Recently, I’ve been reading The Storytelling Animal: How Stories Make Us Human, by Jonathan Gottschall—an excellent companion to the work of Lisa Cron, on the evolutionary role of storytelling and its centrality to human consciousness and culture.
In the course of Gottschall’s argument that fictional stories are in fact essential to our learning and development as a species, he first dismisses the claim that novels are mere entertainment—in a word, escapism.
Anyone who knows my work knows that I too consider fictional stories an essential tool for human learning and development, a sort of “virtual reality” by which we rehearse ways to deal with threats and obstacles we have not yet encountered, learn from those who have gone before us, and fine-tune the critical neural pathways associated with social skills—as Gottschall goes on to establish at some length.
But part of me got stuck on that charge of escapism. Like, is that really such a dismissal of the power of story?
Or is it in fact one of the most essential powers of story?
Last week on The Skimm (yes, I’m a fan) I learned a concerning statistic: hospitalizations for children with mental health conditions skyrocketed by more than 25% between 2009 and 2019.
Further: Many of the kids admitted were 11 to 14 years old—the majority of them girls. Girls exhibiting self-harming behaviors.
And why? The same study that revealed this concerning statistic indicated that depression in this population related to social media use may be, at least in part, to blame.
This brought me back to my sixth grade year—one of the hardest in my life to date. It was the year I had no friends. The year I sat by myself at lunch, reading fantasy novels.
The year I wrote a fantasy novel of my own.
Fast forward to my thirty-eighth year of life—the second hardest in my life to date. It was the year I was diagnosed with endometrial cancer. That year, after undergoing the surgery that saved my life, I sat in the backyard lounger during a summer heat wave in Portland reading novels.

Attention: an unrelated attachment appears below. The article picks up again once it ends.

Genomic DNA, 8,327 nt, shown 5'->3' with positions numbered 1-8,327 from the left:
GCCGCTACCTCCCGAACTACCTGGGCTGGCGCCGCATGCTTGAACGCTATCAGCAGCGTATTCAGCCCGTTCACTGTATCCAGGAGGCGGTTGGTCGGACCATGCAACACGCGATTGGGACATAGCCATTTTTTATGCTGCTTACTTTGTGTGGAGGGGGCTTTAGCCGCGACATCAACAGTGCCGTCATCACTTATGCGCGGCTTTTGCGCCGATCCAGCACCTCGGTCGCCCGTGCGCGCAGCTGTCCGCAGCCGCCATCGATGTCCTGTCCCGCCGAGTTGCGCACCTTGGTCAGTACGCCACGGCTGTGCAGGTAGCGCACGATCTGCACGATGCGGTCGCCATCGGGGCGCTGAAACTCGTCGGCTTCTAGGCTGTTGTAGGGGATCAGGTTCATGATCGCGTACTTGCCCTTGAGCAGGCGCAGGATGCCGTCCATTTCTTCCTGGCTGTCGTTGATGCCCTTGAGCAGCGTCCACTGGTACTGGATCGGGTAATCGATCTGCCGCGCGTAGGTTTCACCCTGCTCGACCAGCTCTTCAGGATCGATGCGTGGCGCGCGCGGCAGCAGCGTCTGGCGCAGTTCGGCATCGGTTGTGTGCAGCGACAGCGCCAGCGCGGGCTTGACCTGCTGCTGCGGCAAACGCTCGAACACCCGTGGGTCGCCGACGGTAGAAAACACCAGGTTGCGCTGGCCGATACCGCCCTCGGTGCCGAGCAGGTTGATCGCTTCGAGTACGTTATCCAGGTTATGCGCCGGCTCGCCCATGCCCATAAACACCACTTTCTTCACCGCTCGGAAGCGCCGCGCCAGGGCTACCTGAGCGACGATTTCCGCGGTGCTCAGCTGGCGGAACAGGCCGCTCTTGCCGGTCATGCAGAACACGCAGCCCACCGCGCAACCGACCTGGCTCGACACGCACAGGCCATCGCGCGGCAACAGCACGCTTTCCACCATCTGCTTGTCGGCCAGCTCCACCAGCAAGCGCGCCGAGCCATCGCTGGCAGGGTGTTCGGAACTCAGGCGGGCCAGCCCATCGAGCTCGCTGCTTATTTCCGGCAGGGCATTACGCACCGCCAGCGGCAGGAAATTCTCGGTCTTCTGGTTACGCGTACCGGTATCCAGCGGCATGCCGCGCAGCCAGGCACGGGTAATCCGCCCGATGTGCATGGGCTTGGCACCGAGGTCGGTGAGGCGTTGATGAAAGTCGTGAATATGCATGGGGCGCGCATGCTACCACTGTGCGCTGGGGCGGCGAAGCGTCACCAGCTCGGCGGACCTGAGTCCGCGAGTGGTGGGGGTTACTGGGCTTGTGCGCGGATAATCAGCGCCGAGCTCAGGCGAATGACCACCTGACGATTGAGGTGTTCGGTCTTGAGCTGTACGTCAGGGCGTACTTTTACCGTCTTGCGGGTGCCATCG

Big, weighty novels. Novels that remain some of the most meaningful of my adult life: The Signature of All Things by Elizabeth Gilbert, and The Children’s Book by A.S. Byatt.
Yes, those books allowed me to face threats and challenges I had not faced in my actual life: The challenge of moving to a remote island inhabited by a culture completely different from my own. The challenge of living through a war of unprecedented scale and brutality.
Yes, those books helped to fine tune my social skills, my understanding of human beings, of men and women and children, and my understanding of history as well.
And yes, those novels both have deep truths at their core—timeless truths that really and truly gave me the courage to fight for life, and to understand how very much we as people are capable of enduring.
But what those novels gave me in the moment—and what the novels I read at eleven gave me in the moment—is no less significant. And that is the opportunity to leave the hardships of the world I lived in, at least for a while.
My husband and I are in an adoption pool right now, and this essentially means that we could become parents at any time—two weeks from now, or two years from now.
And in the face of the pressures young people are under today—in the face of the immense pressures of early adolescence, and the social toxicities of that time, exponentially amplified by social media—it occurred to me that there is only one gift I can think of that I might be able to offer my child, one gift I think might help.
One gift that might allow them to slip the bonds of time and space for a while and inhabit a completely different world.
That is the gift of fiction.
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